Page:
The final point in this continuing discussion about op amps, is known as slew rate. Really it is a discussion of how fast an op amp can go and is limited by capacitance. Inside of any op amp, there is a capacitor, or rather a bunch of components that act together as one capacitor. This creates a required charge time for the internals of the circuit (for a more advanced look at this topic, check out the allaboutcircuits.com article on capacitors and calculus). The end result is that the op amp has some limit to how fast it can “decide” what the output should be. If we think back to the signals above that alter with time, we can imagine a situation where they would vary so quickly that an op amp would not be able to keep up. The end result is that a circuit such as the non-inverting amplifier shown above has some frequency above which it can no longer accurately amplify. This is known as the bandwidth of the circuit and has implications in many audio, measurement and communication industries.

This post discussed some of the real world aspects of op amps. The next post will discuss the internals of the op amp, such as the transistor setups. Imperfections in the silicon and the realities of material science will show us that more of the “ideal” op amp model is not possible in every day life; some potential topics are the input bias currents, the voltage offsets across the input terminals and how they can affect everyday circuits.

These are questions that I have asked at two periods in my life. The first time was in my introductory circuits class and around that time I really didn’t care (beer was a priority). The second time was when I dove headfirst back into analog electronics for my new job and had to re-teach myself a lot of things. I really appreciate the opportunity I had to re-learn everything because the second time around, I think I got it right.

OK, so let’s start simple. What is an op amp? Whoa, loaded question. For our purposes here (and just for now), let’s say it’s just a symbol.

To keep things basic, the A & B points are the input, the C point is the output.This symbol is an IDEAL op-amp, meaning it is impossible to construct one and really the expectations for the op amp are unrealistic. But this is the internet and we can do what we want on the internet, so we’ll just use the IDEAL op-amp for now.

OK, so now you know what the symbol is, but what does it mean? Well, the idea is you put two electrical signals into the inputs then the output changes accordingly. It takes the difference between the inputs and amplifies it, hence operational amplifier, or op amp. You may have noticed that input A has a minus symbol and input B has a plus symbol. So let’s say that the input to the minus, or INVERTING, input is 1 (for simplicity’s sake…this site is about analog so that value could be ANYWHERE from 0 to 1 or higher! Just thought I’d mention that). The input to the plus, or NON-INVERTING, input is 0. Now the op-amp is in an unbalanced state. The device is designed so that when this happens, the output goes as negative as it can. For the ideal case, we say this is negative infinity, but that’s not really possible. More on that later.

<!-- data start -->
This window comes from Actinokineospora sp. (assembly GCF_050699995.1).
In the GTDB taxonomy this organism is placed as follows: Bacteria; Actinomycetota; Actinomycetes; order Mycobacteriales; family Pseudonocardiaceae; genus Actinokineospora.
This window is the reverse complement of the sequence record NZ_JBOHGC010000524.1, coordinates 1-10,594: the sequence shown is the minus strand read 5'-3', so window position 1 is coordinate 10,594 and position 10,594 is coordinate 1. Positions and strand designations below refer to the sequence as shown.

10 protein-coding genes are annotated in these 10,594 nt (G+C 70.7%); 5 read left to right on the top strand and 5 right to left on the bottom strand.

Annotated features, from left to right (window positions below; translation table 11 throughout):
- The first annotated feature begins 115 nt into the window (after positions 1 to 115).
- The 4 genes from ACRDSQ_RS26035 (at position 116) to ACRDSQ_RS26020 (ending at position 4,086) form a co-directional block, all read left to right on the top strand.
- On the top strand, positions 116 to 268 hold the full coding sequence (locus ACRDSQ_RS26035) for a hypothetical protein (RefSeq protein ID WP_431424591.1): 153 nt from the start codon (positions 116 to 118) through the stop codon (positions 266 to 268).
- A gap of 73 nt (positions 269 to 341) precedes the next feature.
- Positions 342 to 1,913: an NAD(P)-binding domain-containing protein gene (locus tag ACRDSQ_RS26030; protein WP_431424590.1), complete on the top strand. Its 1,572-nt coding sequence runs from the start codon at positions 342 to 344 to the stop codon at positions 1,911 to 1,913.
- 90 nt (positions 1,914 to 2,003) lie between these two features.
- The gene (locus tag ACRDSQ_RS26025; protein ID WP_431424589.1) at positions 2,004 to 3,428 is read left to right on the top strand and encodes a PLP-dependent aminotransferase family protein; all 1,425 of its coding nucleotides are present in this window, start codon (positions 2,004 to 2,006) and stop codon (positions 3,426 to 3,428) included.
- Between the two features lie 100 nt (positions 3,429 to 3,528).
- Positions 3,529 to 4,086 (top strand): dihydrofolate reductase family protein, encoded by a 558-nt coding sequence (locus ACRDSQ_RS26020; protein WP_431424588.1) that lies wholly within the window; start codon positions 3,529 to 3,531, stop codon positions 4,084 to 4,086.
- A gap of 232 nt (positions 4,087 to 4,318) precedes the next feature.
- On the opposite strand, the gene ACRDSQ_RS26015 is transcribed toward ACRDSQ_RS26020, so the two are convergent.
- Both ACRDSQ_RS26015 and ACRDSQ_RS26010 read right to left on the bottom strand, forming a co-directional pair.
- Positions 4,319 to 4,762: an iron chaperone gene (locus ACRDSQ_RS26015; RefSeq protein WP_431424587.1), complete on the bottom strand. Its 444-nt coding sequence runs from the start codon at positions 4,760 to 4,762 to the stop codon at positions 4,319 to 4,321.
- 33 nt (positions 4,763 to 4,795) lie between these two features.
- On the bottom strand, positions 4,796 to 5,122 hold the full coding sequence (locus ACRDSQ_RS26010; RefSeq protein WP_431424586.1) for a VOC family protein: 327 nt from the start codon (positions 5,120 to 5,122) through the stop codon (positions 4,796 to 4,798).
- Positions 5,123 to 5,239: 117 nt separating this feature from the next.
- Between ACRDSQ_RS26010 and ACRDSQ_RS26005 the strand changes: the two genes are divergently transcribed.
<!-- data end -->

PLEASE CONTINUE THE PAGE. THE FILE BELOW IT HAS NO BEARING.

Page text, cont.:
Conversely, in figure 3, if we put a one on the non-inverting and a zero on the inverting input, the op amp output would go high, infinity for our purposes here. The important thing to know is this:

The op-amp always “wants” both inputs (inverting and non-inverting) to be the same value. If they are not, the same value, the op amp output will go positive or negative, depending on which input is higher than the other. (Throughout this article I will continue to anthropomorphize op amps…best to get used to it now)

Alright, so how do we use this in circuits? If we wanted to find out if two signals were different, we could tie the signals to the inputs of the op amp, but then the output would go to infinity. This would not do us any good. The answer to this and many other questions in the universe is feedback. We are going to take the output and tie it back to the inverting input. Now the circuit looks like this: